Rising Oceans, a Story in Batik

Great Barrier Reef II (Australia), 108″ x 45,” batik on silk. Mary Edna Fraser.























Artist Mary Edna Fraser has a new exhibit called Our Expanding Oceans at the North Carolina Museum of Natural Sciences in Raleigh. These are beautiful batik pieces designed to use art as a vehicle to share scientific information. Many are featured in a new book, Global Climate Change: A Primer, by Orrin and Keith Pilkey, Duke University Press:

Global warming endangers coral reefs in two ways. If sea level rise is too rapid the reefs will drown and if maximum summer temperatures are too high, fatal coral bleaching (caused by loss of the symbiotic zooxanthellae algae) may occur. Bleaching has already killed portions of the Great Barrier reefs. Fortunately if conditions are right, reefs can recover. —Orrin Pilkey 

Mary Edna Fraser tells me of the outcome of her first snorkeling adventure in 2007:

And it was my initiation into underwater photography as well. The batik is a synthesis of that experience which was like flying under water with colors and shapes constantly in motion. This aquatic excursion changed my life forever.


Charleston Airborne Flooded, 95.5″ x 35,” batik on silk. Mary Edna Fraser.























The piece above is of Fraser’s hometown, Charleston, North Carolina. It’s based on a NOAA projection of a 4.5-foot/1.4-meter rise in sea level by the year 2100:

The dark green band along this Charleston regional shoreline is the area that will be flooded after a 4.5 foot sea level rise. The barrier islands along the outer coast have largely disappeared in this projection, though in reality the islands might instead grow narrower and migrate toward the mainland. Anyone planning on a property purchase in this area might be well-served by this beautiful piece of art. Already sea level rise has made the storm water runoff system ineffective and unable to drain the city during a simultaneous heavy rain and high tide. As the shoreline moves inland, so will future storm surge levels and storm waves. All told, coastal living in the lower coastal plain faces a challenging future. —Orrin Pilkey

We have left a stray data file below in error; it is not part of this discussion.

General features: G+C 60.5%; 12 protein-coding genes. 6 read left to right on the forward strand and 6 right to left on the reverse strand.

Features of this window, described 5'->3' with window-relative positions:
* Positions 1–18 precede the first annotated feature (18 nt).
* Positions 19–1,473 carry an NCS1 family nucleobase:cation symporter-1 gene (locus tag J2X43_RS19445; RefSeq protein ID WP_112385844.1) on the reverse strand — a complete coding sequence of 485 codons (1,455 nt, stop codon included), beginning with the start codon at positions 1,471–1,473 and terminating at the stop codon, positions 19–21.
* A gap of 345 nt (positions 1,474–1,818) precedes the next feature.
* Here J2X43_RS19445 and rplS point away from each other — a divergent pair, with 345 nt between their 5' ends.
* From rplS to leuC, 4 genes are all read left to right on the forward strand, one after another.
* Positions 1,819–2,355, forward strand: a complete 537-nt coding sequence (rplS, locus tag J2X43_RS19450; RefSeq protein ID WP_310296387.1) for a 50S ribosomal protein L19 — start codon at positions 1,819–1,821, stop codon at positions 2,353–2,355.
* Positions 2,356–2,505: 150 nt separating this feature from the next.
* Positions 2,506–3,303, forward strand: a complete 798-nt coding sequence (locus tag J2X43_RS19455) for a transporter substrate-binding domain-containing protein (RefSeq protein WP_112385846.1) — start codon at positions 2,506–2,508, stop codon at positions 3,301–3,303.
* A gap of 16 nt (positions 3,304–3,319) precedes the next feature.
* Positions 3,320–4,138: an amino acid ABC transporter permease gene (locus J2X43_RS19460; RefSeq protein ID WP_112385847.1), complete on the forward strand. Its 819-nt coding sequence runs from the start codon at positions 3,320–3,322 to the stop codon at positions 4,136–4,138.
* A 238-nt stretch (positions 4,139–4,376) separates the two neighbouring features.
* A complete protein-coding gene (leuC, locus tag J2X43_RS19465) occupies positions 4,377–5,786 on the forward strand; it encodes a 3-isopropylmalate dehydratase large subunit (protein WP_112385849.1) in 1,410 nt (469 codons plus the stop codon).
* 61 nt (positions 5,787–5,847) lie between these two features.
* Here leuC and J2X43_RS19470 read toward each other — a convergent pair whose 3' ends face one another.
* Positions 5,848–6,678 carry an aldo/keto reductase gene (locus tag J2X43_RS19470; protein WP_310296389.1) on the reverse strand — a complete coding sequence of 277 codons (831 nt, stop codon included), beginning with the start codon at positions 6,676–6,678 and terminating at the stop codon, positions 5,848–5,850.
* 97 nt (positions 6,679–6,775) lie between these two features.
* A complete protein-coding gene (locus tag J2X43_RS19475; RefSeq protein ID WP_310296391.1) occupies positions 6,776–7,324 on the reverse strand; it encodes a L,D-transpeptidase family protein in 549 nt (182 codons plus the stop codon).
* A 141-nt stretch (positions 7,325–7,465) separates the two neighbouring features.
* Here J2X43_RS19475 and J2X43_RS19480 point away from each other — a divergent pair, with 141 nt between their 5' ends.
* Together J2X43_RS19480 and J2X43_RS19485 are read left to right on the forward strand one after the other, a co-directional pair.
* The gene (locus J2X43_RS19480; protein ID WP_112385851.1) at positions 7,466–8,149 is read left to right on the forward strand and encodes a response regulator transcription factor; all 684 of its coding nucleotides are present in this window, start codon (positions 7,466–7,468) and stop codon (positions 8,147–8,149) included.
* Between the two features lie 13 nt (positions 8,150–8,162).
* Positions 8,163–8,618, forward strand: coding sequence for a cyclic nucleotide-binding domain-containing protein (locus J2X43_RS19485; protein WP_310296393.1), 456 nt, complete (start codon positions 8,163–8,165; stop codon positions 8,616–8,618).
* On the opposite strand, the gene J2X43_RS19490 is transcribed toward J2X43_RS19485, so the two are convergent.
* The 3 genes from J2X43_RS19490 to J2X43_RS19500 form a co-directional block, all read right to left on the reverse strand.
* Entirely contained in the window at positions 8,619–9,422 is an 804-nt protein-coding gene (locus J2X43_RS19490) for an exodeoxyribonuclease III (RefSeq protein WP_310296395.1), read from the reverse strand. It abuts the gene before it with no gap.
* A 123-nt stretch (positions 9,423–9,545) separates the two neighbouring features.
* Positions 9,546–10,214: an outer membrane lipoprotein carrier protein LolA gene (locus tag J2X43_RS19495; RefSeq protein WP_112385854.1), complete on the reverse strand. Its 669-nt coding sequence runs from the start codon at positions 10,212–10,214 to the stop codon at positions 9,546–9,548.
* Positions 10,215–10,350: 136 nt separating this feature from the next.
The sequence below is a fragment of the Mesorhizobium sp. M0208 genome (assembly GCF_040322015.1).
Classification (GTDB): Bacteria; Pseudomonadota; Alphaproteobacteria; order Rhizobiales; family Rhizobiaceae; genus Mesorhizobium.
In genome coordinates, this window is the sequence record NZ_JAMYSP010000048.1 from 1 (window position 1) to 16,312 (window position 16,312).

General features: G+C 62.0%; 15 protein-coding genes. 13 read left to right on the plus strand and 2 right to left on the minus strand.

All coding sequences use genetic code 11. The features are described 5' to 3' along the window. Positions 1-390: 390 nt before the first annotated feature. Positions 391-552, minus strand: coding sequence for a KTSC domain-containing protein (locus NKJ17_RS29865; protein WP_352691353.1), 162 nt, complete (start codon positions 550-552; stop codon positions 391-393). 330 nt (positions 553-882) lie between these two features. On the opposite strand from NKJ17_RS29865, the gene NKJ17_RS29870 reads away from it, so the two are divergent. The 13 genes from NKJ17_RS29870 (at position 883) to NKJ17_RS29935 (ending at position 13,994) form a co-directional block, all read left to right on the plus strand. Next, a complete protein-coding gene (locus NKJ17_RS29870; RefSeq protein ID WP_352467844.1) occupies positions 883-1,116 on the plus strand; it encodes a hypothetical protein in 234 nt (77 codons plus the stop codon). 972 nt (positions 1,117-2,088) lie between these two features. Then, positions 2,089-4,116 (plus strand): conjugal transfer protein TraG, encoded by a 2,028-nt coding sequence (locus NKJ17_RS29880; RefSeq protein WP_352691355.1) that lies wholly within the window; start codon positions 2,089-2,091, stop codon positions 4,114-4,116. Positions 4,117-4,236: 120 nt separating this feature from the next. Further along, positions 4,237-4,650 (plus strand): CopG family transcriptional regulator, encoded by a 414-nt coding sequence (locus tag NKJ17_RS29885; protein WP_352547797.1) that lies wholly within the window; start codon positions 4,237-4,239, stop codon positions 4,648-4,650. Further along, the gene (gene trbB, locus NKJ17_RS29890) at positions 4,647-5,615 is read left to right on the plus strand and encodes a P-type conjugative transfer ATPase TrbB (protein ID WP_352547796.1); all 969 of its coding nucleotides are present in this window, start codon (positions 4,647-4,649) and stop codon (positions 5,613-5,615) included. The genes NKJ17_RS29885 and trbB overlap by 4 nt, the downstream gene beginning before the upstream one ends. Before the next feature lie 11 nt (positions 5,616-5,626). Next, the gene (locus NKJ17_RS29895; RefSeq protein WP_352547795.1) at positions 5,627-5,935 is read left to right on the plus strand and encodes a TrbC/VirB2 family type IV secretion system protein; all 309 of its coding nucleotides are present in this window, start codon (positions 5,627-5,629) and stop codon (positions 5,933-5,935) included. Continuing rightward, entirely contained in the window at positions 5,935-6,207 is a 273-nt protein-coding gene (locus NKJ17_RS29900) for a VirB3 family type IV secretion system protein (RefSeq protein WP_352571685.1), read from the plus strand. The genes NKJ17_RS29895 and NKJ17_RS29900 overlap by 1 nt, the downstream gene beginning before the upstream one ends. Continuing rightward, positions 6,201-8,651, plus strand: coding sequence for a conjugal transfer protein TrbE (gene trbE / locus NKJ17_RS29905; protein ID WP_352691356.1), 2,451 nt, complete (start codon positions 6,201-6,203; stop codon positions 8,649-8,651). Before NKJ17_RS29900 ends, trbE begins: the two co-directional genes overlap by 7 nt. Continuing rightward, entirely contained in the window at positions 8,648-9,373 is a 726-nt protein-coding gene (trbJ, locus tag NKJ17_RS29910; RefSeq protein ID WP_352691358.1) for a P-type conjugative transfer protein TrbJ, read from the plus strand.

You can see more of Fraser’s art-science mashups here.

Crossposted from Deep Blue Home.


as we head into 2020 is whether politics and media will be a billionaires’ game, or a playing field where the rest of us have a shot. That's what Mother Jones CEO Monika Bauerlein tackles in her annual December column—"Billionaires Are Not the Answer"—about the state of journalism and our plans for the year ahead.

We can't afford to let independent reporting depend on the goodwill of the superrich: Please help Mother Jones build an alternative to oligarchy that is funded by and answerable to its readers. Please join us with a tax-deductible, year-end donation so we can keep going after the big stories without fear, favor, or false equivalency.


as we head into 2020 is whether politics and media will be a billionaires’ game, or a playing field where the rest of us have a shot.

Please read our annual column about the state of journalism and Mother Jones' plans for the year ahead, and help us build an alternative to oligarchy by supporting our people-powered journalism with a year-end gift today.

We Recommend


Sign up for our newsletters

Subscribe and we'll send Mother Jones straight to your inbox.

Get our award-winning magazine

Save big on a full year of investigations, ideas, and insights.


Support our journalism

Help Mother Jones' reporters dig deep with a tax-deductible donation.


We have a new comment system! We are now using Coral, from Vox Media, for comments on all new articles. We'd love your feedback.